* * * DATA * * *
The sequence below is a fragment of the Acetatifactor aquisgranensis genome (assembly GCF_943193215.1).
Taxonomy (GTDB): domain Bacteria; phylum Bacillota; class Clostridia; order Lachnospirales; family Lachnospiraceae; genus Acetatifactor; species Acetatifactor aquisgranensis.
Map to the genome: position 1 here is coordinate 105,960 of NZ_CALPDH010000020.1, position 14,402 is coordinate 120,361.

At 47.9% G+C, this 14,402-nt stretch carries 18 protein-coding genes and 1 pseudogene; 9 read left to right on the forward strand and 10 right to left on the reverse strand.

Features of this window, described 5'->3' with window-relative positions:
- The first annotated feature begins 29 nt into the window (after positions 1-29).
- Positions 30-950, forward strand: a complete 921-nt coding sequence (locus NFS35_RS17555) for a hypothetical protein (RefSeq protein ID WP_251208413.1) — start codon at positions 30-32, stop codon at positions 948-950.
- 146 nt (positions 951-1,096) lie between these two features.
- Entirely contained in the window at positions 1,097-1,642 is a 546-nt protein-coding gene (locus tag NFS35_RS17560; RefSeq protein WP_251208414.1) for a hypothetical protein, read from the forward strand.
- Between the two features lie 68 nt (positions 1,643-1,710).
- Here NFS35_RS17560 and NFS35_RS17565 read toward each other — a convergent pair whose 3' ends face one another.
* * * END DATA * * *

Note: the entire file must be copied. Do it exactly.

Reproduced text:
The sequence below is a fragment of the Acetatifactor aquisgranensis genome (assembly GCF_943193215.1).
Taxonomy (GTDB): domain Bacteria; phylum Bacillota; class Clostridia; order Lachnospirales; family Lachnospiraceae; genus Acetatifactor; species Acetatifactor aquisgranensis.
Map to the genome: position 1 here is coordinate 105,960 of NZ_CALPDH010000020.1, position 14,402 is coordinate 120,361.

At 47.9% G+C, this 14,402-nt stretch carries 18 protein-coding genes and 1 pseudogene; 9 read left to right on the forward strand and 10 right to left on the reverse strand.

Features of this window, described 5'->3' with window-relative positions:
- The first annotated feature begins 29 nt into the window (after positions 1-29).
- Positions 30-950, forward strand: a complete 921-nt coding sequence (locus NFS35_RS17555) for a hypothetical protein (RefSeq protein ID WP_251208413.1) — start codon at positions 30-32, stop codon at positions 948-950.
- 146 nt (positions 951-1,096) lie between these two features.
- Entirely contained in the window at positions 1,097-1,642 is a 546-nt protein-coding gene (locus tag NFS35_RS17560; RefSeq protein WP_251208414.1) for a hypothetical protein, read from the forward strand.
- Between the two features lie 68 nt (positions 1,643-1,710).
- Here NFS35_RS17560 and NFS35_RS17565 read toward each other — a convergent pair whose 3' ends face one another.